Image Credits: Courtesy of Lisa Daftari

The conservative movement is lucky to have many accomplished women who can serve as role models to young activists. We often see these women succeed in their chosen careers paths and passions, but there is no doubt they too have overcome obstacles along their journey. They’ve made mistakes, learned valuable life lessons, and have risen to be the next generation of leaders in the movement. Whether you’re planning to be the next Congresswoman to take on Washington, or think of politics as more as a hobby, these female leaders have shared their favorite piece of career advice to equip you to be a better employee, activist, and individual. Empowered women empower women.

Courtesy of Alexandra Smith

Alexandra Smith, National Chair for College Republican National Committee

“Be proud of yourself while staying humble. It’s easier said than done, but you won’t earn the kind of long-lasting respect that will propel you ahead in your career through likes and retweets. Any company, brand, person, membership, or organization wants to know that you’ll put them ahead of yourself. And don’t worry: if your work is good, thorough, and thoughtful, it will eventually be recognized by the people who matter. Put your phone away, so you can fully learn from and be grateful for certain moments. In our world of oversharing, humility is in short supply, so let that be what sets you apart from the rest.”


Courtesy of Emily Jasinsky

Emily Jashinsky, Commentary Writer for Washington Examiner

“Nobody cares about your opinion until you prove why they should. So many young conservatives seek outlets for their political commentary in the media, but in order to have a notable opinion, you really have to put in the leg work first, no matter how smart or talented you are. Study, read, work in the field, get active, then pursue punditry. And take advantage of resources like YAF!”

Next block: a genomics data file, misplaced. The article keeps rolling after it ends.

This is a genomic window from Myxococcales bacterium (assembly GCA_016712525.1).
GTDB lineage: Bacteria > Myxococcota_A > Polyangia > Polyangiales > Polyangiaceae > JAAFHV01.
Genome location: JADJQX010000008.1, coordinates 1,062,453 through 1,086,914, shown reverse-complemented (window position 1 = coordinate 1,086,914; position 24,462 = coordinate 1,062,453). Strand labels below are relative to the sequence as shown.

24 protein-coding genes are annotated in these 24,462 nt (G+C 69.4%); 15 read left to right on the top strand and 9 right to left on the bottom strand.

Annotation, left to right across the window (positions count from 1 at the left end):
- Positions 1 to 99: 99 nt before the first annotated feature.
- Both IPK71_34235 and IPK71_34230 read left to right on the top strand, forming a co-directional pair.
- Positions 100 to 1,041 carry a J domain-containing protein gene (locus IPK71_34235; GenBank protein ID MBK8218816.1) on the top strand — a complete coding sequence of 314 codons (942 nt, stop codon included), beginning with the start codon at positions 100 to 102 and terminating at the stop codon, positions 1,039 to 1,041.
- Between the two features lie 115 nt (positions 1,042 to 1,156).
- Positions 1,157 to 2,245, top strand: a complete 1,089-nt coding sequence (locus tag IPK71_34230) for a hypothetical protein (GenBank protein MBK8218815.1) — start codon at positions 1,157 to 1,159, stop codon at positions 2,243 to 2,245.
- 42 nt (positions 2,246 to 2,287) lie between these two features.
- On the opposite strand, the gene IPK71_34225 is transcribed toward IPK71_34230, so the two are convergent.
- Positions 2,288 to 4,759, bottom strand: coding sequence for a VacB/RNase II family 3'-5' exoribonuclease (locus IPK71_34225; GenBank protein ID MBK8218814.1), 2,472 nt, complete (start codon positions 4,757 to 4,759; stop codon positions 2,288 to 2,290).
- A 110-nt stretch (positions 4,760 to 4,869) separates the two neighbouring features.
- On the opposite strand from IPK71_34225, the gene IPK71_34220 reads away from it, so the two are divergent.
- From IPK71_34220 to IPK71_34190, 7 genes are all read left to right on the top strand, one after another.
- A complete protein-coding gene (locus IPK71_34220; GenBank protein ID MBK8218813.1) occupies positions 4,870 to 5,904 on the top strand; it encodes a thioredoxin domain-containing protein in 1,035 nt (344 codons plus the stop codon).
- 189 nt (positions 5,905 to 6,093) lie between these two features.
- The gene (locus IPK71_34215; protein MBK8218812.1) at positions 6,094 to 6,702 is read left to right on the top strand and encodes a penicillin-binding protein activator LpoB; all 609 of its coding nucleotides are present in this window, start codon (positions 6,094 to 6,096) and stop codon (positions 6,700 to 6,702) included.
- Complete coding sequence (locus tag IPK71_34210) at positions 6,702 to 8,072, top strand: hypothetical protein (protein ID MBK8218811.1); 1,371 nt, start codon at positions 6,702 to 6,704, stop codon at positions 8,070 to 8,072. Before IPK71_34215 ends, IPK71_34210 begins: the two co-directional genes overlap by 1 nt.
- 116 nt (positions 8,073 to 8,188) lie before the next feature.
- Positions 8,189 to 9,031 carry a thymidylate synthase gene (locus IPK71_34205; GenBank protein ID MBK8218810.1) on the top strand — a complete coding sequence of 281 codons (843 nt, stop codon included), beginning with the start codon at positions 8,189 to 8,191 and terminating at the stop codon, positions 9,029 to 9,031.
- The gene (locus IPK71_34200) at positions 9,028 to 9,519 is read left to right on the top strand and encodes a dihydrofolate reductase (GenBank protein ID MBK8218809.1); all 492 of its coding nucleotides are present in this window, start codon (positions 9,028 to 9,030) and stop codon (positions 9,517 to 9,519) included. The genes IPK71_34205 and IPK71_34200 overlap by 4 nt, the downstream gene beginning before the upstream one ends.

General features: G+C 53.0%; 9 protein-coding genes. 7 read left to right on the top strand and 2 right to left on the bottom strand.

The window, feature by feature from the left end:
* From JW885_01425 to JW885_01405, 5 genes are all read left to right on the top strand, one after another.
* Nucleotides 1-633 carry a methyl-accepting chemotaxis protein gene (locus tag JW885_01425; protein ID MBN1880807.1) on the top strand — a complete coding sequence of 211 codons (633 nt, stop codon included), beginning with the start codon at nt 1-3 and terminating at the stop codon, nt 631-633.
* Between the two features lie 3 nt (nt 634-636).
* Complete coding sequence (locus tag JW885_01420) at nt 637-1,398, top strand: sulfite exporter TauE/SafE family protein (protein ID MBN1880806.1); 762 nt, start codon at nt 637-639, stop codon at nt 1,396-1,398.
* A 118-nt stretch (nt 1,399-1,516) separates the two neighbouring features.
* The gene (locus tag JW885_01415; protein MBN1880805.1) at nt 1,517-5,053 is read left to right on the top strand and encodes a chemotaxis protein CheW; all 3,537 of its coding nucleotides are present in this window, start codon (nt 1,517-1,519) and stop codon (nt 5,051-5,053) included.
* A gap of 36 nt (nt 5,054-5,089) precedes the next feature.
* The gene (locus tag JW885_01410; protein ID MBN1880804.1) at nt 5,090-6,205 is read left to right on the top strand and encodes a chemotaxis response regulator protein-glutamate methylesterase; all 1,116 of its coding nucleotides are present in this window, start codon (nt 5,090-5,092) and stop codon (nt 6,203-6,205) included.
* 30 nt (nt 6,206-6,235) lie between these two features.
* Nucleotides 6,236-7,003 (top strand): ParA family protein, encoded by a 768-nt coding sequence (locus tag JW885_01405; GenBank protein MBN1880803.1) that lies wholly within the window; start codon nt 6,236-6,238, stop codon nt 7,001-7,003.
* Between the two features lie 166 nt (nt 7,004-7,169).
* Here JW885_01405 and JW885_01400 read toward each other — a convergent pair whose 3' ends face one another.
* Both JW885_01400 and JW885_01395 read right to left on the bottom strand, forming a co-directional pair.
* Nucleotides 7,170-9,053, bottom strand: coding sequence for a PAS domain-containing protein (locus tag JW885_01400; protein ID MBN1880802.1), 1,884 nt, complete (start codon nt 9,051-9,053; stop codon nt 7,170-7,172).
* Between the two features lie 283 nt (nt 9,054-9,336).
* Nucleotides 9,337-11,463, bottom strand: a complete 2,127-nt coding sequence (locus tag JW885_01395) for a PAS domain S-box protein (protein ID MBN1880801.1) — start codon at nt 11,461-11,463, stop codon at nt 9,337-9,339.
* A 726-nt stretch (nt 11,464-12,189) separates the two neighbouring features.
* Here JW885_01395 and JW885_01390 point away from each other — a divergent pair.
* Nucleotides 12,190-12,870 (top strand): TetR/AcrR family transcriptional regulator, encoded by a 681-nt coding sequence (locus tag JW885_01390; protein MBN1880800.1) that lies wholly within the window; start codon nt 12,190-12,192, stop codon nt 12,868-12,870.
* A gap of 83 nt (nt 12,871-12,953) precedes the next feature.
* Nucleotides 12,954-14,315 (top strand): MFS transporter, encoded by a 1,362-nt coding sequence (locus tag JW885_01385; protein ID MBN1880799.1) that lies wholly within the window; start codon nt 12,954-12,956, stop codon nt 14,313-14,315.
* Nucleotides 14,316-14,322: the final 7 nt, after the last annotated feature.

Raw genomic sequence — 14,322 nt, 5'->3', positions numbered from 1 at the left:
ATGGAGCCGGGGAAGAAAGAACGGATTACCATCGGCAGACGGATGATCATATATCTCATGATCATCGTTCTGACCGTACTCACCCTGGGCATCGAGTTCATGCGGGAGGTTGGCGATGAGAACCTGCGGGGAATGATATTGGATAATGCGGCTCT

Courtesy of Ashley Pratte

Ashley Pratte, Director, Media Relations & Public Affairs at the American Legislative Exchange Council (ALEC) and Contributor, US News & World Report

“Networking is key to get anywhere in life, particularly your career. Go to every event you can and save those business cards, you never know who you will meet who could turn out to be a great mentor or resource down the line. No matter how high you climb up in your career, always remember where you started and how precious and valuable the advice and mentorship you received was. I’ve learned so much from so many amazing women and am all the better for it. Always reach for the sky and don’t let anyone tell you that you can’t do something — you’ll prove them wrong every time. Let your confidence shine and don’t let anyone dull your sparkle!”


Courtesy of Crystal Clanton

Crystal Clanton, National Field Director for Turning Point USA 

“Be known as someone who works incredibly hard and produces meaningful results. When you network, focus on building real relationships and finding ways to help people. That reputation will take you very far.”

Courtesy of Sara Gonzales

Sara Gonzales, Reporter for TheBlaze

“Don’t be afraid to take risks, be bold, and remember that each “no” is a step closer to that “yes.” Work hard, stay focused, and keep your eye on the prize. Success doesn’t happen overnight, but it’s worth the wait.”


Courtesy of Kelsey Harkness

Kelsey Harkness, Senior News Producer for The Daily Signal 

“My most important piece of career advice is taking initiative. Few people ever have the “perfect job,” especially early on in their careers. But instead of complaining about it (as many people tend to do), ask yourself why your job isn’t perfect, then do something about it. Before I was a journalist, for example, I knew I wanted to write about politics and pop culture in a way that is interesting and engaging to young audiences. So in my free time (and on my own dime!), I started a blog. Before I knew it, I was getting paid to do what I love. There’s no better way to prove passion and determination to future employers than by taking initiative in your own free time.”